A feature of the present invention is that several electrolytic cells may be combined in a loop to create an electrodeposition apparatus capable of continuous operation. The number of cells which may be so combined may range from two to an almost unlimited number, constrained only by practical considerations such as apparatus size, the desired thickness of the electroform and other industrial considerations. When various electrolytic cells are combined in such a manner, it will often be desirable to also include steps for cleaning the mandrel, soaking the mandrel to achieve a mandrel temperature equal to the temperature of the electrodeposition solution, rinse the electroform and mandrel after electrodeposition is completed, cool the electroform and mandrel to a lower temperature, and remove the electroform from the mandrel. Although the present invention provides an advantageous means of combining such additional steps with the electroforming steps, such additional steps are not necessary to carry out the electroforming process of the present invention.

If several electrolytic cells are to be arranged in sequence, they may be arranged in such a fashion to accommodate the particularities of space limitations, articles to be electroformed and specific electrolytic solutions to be utilized. For example, the electroforming steps and any additional steps may be arranged in a circular fashion (such as in the form of a carousel) or the various steps could be arranged in an oval, ellipsoid, or even a straight line arrangement.

When two or more individual electrolytic cells are connected together, the resulting structure may take the appearance of connected individual cells, or an elongated single cell. For example, if two cells are connected at their side walls (the walls perpendicular to the anode walls), the common wall may be retained or removed. If the common wall is retained, then the connecting arm supporting a mandrel must be lifted out of the first cell, moved over the intervening wall, and lowered into the second cell. In this arrangement, the cells could be of identical or different design (shield design, number of anodes, electrolyte solution composition, etc.). If the common wall is removed, then the remaining structure may take the appearance of a single electrolytic cell, having multiple shields adjacent to the respective anodes and either a single anode extending the entire length of the combined cells or multiple anodes spanning the cell length. Here, the connecting arm could either remove the mandrel from the solution or leave the mandrel in the solution when proceeding from one electrodeposition region to the next. Although in this case the electrolyte solution would be the same in each region, each region may have identical or different number of anodes, shield designs, etc. However, the electrodeposition regions where the mandrel will be located must be spaced a sufficient distance apart, as described below.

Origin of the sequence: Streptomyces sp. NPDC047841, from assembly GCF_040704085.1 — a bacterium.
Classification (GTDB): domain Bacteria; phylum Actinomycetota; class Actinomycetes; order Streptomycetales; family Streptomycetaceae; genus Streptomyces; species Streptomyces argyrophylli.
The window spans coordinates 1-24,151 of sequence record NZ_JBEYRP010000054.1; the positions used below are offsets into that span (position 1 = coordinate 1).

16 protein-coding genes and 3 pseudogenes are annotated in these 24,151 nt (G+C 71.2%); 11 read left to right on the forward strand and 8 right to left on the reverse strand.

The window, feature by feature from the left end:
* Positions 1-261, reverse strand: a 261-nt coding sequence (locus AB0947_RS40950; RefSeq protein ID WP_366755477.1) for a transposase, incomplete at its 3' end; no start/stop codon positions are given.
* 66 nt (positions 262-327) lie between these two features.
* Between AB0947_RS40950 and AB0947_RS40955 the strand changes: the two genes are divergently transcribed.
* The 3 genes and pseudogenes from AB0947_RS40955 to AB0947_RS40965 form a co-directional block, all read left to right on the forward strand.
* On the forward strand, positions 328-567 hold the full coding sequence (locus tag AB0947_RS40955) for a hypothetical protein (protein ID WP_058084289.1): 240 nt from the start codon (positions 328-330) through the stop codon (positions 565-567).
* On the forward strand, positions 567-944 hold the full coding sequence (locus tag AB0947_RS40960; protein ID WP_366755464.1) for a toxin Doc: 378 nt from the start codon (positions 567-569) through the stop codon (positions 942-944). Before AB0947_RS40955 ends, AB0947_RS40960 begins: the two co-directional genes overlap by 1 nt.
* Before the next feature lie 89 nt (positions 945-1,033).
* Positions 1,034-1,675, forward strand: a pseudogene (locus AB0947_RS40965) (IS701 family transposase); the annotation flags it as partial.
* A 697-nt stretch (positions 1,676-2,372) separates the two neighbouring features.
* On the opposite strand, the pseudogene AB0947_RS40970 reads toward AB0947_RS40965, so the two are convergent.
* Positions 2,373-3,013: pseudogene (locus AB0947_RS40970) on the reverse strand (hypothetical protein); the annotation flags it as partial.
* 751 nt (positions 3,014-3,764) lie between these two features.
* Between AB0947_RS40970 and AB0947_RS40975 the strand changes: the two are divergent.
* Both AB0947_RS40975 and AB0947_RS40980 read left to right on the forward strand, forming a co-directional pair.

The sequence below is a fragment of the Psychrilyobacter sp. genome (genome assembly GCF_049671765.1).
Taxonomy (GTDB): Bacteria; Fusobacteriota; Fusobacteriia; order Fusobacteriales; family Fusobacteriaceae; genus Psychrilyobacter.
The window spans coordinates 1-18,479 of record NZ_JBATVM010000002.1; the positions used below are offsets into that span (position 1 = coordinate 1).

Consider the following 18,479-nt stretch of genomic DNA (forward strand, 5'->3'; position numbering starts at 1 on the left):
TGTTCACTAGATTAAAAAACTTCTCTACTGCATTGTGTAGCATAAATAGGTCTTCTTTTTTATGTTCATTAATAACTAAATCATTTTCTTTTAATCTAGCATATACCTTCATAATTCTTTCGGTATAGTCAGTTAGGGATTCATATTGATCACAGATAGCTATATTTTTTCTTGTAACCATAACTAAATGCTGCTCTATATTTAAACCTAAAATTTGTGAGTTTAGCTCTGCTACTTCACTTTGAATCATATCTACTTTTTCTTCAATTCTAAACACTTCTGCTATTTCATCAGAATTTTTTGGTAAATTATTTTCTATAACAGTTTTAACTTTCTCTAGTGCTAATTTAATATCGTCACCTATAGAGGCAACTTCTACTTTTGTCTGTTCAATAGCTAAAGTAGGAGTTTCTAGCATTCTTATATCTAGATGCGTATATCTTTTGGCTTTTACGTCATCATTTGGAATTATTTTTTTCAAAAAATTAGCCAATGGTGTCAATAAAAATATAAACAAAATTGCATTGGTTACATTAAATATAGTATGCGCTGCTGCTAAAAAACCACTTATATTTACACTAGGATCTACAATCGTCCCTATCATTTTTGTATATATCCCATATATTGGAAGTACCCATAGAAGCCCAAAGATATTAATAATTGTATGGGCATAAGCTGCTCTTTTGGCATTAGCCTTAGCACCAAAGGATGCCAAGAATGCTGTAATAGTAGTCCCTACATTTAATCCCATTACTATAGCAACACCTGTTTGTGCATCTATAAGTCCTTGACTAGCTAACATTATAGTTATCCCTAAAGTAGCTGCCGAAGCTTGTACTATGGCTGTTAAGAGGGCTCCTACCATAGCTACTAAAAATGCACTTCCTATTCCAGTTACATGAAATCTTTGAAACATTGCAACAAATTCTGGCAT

In one embodiment of the present invention, several electrodeposition steps are combined with additional pre- and post-electrodeposition steps to form a carousel arrangement. In this embodiment, a mandrel proceeds through the following steps to enable continuous operation of the apparatus: 1) clean the mandrel in a cleaning solution; 2) soak the mandrel in a portion of the electrolytic solution to raise the mandrel temperature to the temperature of the electrodeposition solution; 3) expose the mandrel to the electrodeposition solution and activate current to the electrolytic cell to permit electrodeposition to proceed so as to form the electroform on the surface of the mandrel; 4) rinse the electroform and mandrel in an appropriate rinse solution to remove excess electrodeposition solution; 5) cool the electroform and mandrel to a lower temperature; 6) rinse the electroform and mandrel in a rinse solution; and 7) remove the electroform from the mandrel. After the electroform is removed from the mandrel, the mandrel proceeds to the cleaning step, and the sequence begins again.